It would be irrational to argue with West on Kaliningrad transit – Lithuanian PM

  • 2022-07-15
  • BNS/TBT Staff

VILNIUS – It would be irrational to continue to argue with Western partners over the Kaliningrad transit, Lithuanian Prime Minister Ingrida Simonyte says and calls for further focus on supporting Ukraine, as it is defending itself against Russia, and also new sanctions for Moscow.

"It is not rational to have our time and attention distracted and used to discuss whether one kiloton of steel can be transported from one part of Russia to Kaliningrad by rail," Simonyte told reporters on Thursday.

Her comment came in response to the European Commission's Wednesday decision to allow the transit of sanctioned Russian goods to Kaliningrad for the needs of this Russian exclave.

The transit was halted after the EU sanction for Moscow over its invasion of Ukraine came into force.

Representatives of Lithuania and the European Commission have held consultations in recent weeks on this transit following Russia's outcry after restrictions on steel came into force in June.

Further disputes would be "a real victory for the Kremlin", Simonyte said.

"Therefore, the priority must be to continue to fully support Ukraine in its war with Russia and to reach an agreement as soon as possible on the 7th sanction package we expect soon," the prime minister said.

In her words, Lithuania is choosing to take the European Commission's guidelines on transit into account "out of respect for the institution itself and its mandate", and "out of respect for the unified approach, which is one of the guidelines' main tasks".

"We may not take them into account (...) Then, our disagreement would end up in the Court of Justice of the European Union," the prime minister said.

Simonyte also pointed out that the European Commission is not obliged to coordinate its guidelines with the member states, adding that Lithuania is grateful for the consultations, comments and suggestions.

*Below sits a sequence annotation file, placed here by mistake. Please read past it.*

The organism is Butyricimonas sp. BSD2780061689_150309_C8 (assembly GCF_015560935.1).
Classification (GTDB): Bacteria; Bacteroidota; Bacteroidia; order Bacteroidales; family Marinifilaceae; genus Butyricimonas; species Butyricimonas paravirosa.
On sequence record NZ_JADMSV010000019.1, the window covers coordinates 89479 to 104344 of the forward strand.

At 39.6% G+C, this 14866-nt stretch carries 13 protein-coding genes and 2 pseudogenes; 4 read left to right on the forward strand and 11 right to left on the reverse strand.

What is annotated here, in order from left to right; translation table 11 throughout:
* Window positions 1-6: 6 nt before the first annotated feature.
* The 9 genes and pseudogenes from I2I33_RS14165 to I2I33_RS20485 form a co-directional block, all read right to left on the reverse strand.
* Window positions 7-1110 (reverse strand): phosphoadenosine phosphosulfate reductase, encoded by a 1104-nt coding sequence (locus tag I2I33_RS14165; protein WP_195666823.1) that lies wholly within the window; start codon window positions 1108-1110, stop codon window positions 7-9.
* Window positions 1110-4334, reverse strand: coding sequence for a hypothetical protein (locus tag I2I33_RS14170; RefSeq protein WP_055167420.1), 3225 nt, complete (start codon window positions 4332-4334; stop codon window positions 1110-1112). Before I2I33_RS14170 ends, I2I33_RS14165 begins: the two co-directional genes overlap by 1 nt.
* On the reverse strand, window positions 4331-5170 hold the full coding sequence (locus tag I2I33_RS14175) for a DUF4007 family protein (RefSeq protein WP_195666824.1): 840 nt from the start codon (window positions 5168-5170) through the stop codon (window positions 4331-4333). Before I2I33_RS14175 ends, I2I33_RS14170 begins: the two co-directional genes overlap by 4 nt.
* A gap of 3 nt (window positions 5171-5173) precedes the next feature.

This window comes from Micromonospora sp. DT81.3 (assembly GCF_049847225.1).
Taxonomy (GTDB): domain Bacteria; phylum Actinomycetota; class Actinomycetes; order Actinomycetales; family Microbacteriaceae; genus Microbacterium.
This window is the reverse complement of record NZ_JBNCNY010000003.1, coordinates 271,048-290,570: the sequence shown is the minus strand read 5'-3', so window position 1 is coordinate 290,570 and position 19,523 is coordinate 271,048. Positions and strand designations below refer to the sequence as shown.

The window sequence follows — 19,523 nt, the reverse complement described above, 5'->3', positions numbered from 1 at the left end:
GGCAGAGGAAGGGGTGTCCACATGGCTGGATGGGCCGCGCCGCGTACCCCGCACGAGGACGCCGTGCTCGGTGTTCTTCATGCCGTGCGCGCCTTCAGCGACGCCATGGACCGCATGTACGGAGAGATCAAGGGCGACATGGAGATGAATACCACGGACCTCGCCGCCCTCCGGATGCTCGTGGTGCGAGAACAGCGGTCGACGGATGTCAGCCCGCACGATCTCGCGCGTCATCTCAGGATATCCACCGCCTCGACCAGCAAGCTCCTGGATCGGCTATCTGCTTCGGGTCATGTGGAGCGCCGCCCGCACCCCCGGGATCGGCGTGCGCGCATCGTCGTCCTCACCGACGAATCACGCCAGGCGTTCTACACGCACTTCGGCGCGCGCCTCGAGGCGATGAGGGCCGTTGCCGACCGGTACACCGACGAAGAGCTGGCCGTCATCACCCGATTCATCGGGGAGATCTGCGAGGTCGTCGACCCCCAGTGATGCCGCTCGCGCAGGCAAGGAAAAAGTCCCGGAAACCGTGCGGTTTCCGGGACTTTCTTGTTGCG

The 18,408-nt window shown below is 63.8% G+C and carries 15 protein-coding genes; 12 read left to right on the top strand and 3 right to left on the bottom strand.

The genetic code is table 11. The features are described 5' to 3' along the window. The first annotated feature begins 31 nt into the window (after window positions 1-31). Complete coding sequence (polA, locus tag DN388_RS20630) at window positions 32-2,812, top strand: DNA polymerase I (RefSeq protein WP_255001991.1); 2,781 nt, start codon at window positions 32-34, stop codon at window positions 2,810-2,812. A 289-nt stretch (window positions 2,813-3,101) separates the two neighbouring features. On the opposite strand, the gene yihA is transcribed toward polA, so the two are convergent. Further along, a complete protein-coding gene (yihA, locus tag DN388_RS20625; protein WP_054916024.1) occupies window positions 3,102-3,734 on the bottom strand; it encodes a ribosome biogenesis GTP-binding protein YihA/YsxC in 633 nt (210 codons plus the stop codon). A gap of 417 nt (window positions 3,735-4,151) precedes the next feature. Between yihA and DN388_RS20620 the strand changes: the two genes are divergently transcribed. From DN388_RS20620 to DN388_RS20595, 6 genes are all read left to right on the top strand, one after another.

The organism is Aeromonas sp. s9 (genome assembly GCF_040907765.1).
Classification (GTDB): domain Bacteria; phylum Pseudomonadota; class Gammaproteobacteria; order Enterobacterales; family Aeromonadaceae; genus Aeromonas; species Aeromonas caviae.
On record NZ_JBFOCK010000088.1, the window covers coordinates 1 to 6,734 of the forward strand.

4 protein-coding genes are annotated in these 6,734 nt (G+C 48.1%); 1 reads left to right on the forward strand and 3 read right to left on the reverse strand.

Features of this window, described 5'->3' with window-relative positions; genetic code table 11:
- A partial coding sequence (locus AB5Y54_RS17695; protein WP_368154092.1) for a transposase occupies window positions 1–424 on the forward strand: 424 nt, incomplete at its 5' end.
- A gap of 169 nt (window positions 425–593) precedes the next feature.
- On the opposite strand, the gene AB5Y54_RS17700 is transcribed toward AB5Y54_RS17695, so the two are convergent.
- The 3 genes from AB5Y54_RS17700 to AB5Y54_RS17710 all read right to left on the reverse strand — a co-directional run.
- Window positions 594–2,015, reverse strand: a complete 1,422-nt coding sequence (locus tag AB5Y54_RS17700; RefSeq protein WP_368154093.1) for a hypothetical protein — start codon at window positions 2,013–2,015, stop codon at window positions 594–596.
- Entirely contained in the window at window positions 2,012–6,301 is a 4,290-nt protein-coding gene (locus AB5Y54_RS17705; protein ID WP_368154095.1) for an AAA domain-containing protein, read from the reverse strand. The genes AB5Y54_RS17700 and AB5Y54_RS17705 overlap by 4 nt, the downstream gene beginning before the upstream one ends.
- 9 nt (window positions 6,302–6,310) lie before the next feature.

"However, the responsibility for the European Commission's opinion lies with the European Commission, and the institutions of the Republic of Lithuania should not and could not take responsibility for the European Commission's opinion," Simonyte said.


Under the updated guidelines, Lithuania and other EU member states will be required to check whether transit volumes remain within the historical averages of the last 3 years to make sure sanctioned goods shipped to Kaliningrad are in line with real local demand and are not exported to EU countries.

Lithuania has all the data it needs to decide what transit volumes are needed to meet the needs of the region, the premier said.

"We have all the data on the historical movements of such goods over a number of years, and we can certainly more or less accurately assess what the volumes for the region's needs look like, given that the volumes in transit have significantly dropped over the last few years," the Lithuanian prime minister said.

"And we can probably make a reasonable assumption that most of those goods are for the internal use of the region", she added.

In any case, Kaliningrad's transit will not be the same as it was before June, and Lithuania welcomes that, Simonyte said, adding that the Lithuanian authorities will still have to prepare for the controls of transit goods by setting "modalities".

"Until they are set, the same procedure will apply for the time being", she underlined.

In her words, since the adoption of sanctions on Russian exports to the EU, Lithuania has discussed the Kaliningrad transit issue "both with the European Commission and with strategic partners", but has only discussed implementation details with the Commission.

"That opinion was coordinated not with officials, but with those directorates, those EC units that are responsible for this issue. Certainly, that approach, in my opinion, was discussed well in advance", she said.

Simonyte also called the question of who should take responsibility for the situation in Lithuania incorrect, stating that "no national institution can ban the European Commission from expressing its opinion".

Currently, Russian steel, ferrous metals, cement, alcohol and other goods are not shipped to Kaliningrad.